William Faulkners The Bear and Barn Burning: A Comparison

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William Faulkner’s The Bear and Barn Burning are two different short stories, but are very much alike in several ways. The theme in both gravitates toward the finding one’s self theme, where both the main characters must find themselves amidst many different circumstances. Faulkner also portrays the main characters in each story much the same. There is a difference in the tone between the two stories however, proving that he can write two different stories, but put in many similarities.
Finding your true self in a complicated world is the theme of many stories, and The Bear and Barn Burning are no exceptions. In The Bear, the main character, whom remains nameless, finds himself in a forest, alone, and faced with a tough decision. Sarty, the main character from Barn Burning, finds his true self, alone, having just faced a tough decision, in the wilderness, much like the other boy. Even though both boys faced some obstacles they learned skills from each of their experiences. Sarty learned he must get away from his family to live a good life, and the other boy learned the hunt and track like men twice his age. Each boy learned lessons and life long skills that helped create their true, adult selves.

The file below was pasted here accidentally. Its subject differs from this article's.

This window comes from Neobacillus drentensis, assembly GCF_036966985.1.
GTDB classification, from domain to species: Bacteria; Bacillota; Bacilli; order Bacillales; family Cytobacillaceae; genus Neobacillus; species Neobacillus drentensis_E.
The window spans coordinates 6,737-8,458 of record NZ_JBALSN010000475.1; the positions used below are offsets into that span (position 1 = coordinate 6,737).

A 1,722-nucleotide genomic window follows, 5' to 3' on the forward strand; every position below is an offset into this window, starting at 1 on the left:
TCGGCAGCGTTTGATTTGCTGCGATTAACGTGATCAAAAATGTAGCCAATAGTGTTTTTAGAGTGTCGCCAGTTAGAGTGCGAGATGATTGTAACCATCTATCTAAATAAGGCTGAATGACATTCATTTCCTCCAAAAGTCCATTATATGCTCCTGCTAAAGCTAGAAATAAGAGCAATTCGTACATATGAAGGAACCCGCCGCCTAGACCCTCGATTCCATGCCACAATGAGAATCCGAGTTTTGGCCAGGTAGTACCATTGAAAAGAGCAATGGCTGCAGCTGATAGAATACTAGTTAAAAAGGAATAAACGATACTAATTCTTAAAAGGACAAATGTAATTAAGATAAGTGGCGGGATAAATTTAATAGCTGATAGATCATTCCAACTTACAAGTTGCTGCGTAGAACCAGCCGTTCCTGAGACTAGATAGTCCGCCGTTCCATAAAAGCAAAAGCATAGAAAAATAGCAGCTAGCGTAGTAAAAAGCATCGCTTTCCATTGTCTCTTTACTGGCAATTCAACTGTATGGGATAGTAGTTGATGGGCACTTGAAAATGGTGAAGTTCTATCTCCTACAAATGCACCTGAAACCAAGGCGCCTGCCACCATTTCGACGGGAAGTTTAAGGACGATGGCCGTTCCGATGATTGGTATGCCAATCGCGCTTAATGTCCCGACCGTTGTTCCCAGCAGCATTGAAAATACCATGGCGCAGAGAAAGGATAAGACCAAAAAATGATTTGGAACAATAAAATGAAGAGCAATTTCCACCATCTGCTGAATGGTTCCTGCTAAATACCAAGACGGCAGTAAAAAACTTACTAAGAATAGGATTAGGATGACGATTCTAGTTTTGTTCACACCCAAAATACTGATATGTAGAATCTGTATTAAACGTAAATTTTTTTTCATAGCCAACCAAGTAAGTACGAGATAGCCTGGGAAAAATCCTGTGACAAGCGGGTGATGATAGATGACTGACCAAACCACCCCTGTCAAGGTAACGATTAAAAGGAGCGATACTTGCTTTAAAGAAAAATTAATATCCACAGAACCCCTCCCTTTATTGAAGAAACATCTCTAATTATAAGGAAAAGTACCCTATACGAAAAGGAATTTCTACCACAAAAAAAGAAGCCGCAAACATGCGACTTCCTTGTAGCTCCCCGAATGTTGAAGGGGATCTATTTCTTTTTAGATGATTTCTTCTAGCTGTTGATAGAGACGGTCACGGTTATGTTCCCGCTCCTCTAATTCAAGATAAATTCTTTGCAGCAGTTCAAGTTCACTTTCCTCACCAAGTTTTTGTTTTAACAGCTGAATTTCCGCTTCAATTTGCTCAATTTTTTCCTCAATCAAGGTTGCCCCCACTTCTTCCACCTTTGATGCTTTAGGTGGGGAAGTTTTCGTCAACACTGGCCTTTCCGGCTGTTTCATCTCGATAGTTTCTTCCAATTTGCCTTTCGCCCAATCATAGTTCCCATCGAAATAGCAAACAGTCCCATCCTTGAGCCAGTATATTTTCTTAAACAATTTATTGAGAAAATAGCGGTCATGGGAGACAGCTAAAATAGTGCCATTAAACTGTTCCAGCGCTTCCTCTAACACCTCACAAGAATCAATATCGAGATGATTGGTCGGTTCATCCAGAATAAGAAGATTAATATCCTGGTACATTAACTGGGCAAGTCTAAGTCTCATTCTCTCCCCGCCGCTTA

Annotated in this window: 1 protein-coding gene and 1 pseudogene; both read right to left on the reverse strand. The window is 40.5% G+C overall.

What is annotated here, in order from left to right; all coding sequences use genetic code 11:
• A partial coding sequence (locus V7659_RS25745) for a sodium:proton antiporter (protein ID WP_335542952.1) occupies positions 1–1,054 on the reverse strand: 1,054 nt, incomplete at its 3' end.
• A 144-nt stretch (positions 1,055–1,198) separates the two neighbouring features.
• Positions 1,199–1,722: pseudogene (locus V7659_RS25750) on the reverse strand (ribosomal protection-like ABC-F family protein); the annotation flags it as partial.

Faulkner portrays each of the characters in a different light, with different circumstances, but both possess many of the same traits. Sarty comes from a very poor family, while the other boy comes from a well off family, as they have a cabin they can hunt from, and Sarty does not have a place to live. In each short story, the boys give up something they love or greatly desire. The Boy gave up a bear that had been hunted for generations, and Sarty gave up his family. They both became adults by choosing their own paths and not following their fathers. The Boy’s father would have shot the bear if he had the chance, and if Sarty stayed in his family, he could possibly become a barnburner and cheat like his father and brother.
A very hostile environment prevails in Barn Burning, while a relaxed one shines through in The Bear. Faulkner’s use of nigger, the constant berating of the family and abuse make the story have a harsh tone, and it remains the same until the end. In the other story, dogs bark from the depths of the forest, while quietness and a relaxing air emanate from the pages.
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